Decolonizing Blockade Solidarity
“If environmental activists and activism isn’t thinking about, and implementing, decolonial and anti-colonial practices in their actions and organising, then I hate to break it to you but you’re not going to get anywhere”. This is what Edie Shepherd, a Wiradjuri and Noongar community organiser opened with in our Decolonizing Blockades webinar. She went on to talk about how the colonialist and capitalist ways of framing the environment haves paved the way for society to destroy, pillage and extract, with ‘utmost efficiency’, the land we live on and separate us from the roots of our wellbeing. This made stark the reason for the call to action by Clare Land that “not only does our solidarity with First Nations people need to be decolonized, but we need to make our solidarity a force for decolonization”.
And that’s just a taste of the amazing conversations that Edie, Clare and Chris sparked during the webinar last night. If you missed it, you really have to watch it for yourself, watch it here:
We learnt last night that without addressing colonialism alongside capitalism (the two ideas have been bedfellows for their entire existence, knotted and inseparable) we are doomed to repeat our mistakes. It reminded us of the saying violence begets violence, and in particular Martin Luther King’s teachings in the use of nonviolence. That we cannot beat an oppressive system at it’s own game. What last night reminded us was that there are many Aboriginal and Torres Strait Islander leaders, amongst the sea of First Nations leaders internationally, who are claiming their right to self determination and sovereignty and as a result are dismantling the drivers of climate change. Those First Nations leaders are connected to hundreds of years of resistance to colonialism and capitalism. They draw from a living culture that has existed for thousands of years before colonisers arrived on their shores. Their ways of thinking have both a deeper understanding of colonialism and are in contrast to it which encourages us to trust in First Nations peoples when we are asked to move up and fight alongside them.
Chris Twining perhaps made it most clear when she observed we have stopped thinking with the heart. That is not to say we shouldn’t also think with our head, but when did we make everything an intellectual exercise? But it was clear from last night that we can change, and continue to practice decolonising our thinking and allyship on our journey together. Here is a quick list of resources to help you along the way –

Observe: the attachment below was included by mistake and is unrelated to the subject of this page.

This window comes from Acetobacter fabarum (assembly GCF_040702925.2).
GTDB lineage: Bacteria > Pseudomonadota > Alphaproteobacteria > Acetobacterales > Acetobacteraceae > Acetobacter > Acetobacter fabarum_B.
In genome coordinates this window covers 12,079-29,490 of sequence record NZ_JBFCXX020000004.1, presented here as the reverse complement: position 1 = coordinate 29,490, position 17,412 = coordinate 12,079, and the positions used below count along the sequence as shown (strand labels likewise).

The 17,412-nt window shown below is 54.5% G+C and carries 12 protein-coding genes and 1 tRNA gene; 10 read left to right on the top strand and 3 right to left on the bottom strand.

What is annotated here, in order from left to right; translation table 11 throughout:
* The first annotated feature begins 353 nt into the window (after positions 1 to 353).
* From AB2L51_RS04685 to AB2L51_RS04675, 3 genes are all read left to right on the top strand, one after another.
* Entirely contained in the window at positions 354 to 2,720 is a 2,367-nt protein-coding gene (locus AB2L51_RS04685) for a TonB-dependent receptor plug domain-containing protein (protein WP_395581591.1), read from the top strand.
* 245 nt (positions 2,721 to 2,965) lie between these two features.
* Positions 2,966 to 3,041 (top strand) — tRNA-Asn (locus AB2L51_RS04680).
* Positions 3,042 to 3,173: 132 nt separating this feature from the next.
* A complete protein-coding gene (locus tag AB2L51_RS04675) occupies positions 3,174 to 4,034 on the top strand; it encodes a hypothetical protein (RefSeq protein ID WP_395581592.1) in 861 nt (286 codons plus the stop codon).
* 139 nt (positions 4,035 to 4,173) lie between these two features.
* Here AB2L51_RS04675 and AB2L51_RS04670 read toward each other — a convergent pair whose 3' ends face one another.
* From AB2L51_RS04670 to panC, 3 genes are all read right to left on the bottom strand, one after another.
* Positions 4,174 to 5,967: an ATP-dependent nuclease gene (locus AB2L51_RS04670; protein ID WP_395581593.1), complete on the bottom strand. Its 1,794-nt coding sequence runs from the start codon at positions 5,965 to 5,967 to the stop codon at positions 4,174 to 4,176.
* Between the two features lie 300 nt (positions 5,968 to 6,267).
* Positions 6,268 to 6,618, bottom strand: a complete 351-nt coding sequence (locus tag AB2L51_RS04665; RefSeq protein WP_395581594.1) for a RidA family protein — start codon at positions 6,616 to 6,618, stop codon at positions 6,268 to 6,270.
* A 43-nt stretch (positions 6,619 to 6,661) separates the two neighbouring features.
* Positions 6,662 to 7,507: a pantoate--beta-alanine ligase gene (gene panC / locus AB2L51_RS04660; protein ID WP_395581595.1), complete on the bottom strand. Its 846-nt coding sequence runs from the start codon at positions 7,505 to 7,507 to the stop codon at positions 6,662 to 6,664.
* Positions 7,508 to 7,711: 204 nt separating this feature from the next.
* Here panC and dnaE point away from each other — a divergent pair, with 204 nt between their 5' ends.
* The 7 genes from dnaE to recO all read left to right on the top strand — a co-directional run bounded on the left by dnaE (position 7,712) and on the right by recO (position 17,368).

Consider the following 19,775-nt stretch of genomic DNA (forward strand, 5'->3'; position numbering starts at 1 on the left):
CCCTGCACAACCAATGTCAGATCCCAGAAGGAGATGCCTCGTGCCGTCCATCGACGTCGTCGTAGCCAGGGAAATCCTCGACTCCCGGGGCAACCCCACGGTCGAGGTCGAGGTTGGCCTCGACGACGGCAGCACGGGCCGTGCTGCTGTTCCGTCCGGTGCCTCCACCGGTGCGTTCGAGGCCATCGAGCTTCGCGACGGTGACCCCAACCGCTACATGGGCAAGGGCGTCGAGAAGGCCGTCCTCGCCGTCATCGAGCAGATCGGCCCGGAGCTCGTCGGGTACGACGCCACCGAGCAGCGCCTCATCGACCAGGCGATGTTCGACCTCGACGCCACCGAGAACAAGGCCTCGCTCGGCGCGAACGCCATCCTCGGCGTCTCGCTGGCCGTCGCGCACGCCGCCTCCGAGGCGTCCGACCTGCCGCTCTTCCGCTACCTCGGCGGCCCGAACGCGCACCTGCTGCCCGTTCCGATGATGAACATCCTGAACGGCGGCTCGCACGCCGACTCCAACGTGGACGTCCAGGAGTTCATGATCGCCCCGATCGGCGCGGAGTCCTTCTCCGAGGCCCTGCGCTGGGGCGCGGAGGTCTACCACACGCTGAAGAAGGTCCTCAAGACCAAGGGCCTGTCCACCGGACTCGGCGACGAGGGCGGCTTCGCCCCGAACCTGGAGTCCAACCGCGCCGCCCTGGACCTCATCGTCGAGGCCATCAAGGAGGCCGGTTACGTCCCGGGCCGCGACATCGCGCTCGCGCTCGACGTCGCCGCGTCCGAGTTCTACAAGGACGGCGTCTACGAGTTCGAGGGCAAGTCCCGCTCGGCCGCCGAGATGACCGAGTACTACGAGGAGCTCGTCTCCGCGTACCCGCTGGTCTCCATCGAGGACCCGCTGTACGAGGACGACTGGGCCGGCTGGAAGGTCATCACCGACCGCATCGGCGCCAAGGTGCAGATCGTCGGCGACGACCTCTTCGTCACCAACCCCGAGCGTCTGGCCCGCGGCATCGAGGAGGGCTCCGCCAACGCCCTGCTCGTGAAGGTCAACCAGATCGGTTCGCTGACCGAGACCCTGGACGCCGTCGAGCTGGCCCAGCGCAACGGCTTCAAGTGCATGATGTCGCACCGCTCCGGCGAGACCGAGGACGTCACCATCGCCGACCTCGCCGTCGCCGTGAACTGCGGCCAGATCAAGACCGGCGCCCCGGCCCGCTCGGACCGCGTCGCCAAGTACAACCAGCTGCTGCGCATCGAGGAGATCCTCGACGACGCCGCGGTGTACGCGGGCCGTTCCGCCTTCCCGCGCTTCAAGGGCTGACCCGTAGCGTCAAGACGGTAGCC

- Know the history of colonialism, and your place as a settler, coloniser.
You can start with your own family history,
- Listen to what you’re being told by Aboriginal and Torres Strait Islander people about what they want, and then broadcast it
- When acting in solidarity, don’t do anything you haven’t been asked to do.
Pay the rent. This means donate some of your resources to Aboriginal or Torres Strait Islander lead projects.
You can look to organisations in the environment movement like Seed Mob and Original Power but also to the network of blockades, occupations and sovereign camps like Deebing Creek, Djab Wurrung Embassy, Gumbaynggirr Tent Embassy, and Camp Quoll.
There are many ways to support existing efforts including participating when a call out to allies is made, or financial contributions to ongoing efforts for self-determination.
- Be prepared to be vulnerable and make space to reflect, make mistakes and learn to do better, and commit to long lasting changes
As Galilee Rising we are working to provide information, training and resources to support and empower people to participate in peaceful protest in the Galilee Basin. But that doesn’t mean you can’t use it elsewhere as well. Our goal is to stop the extraction of coal in the Galilee and we humbly admit that we, as part of a broader movement, still have much to learn and improve on in decolonising our selves and being better allies to all the mob we fight alongside.
Till next time.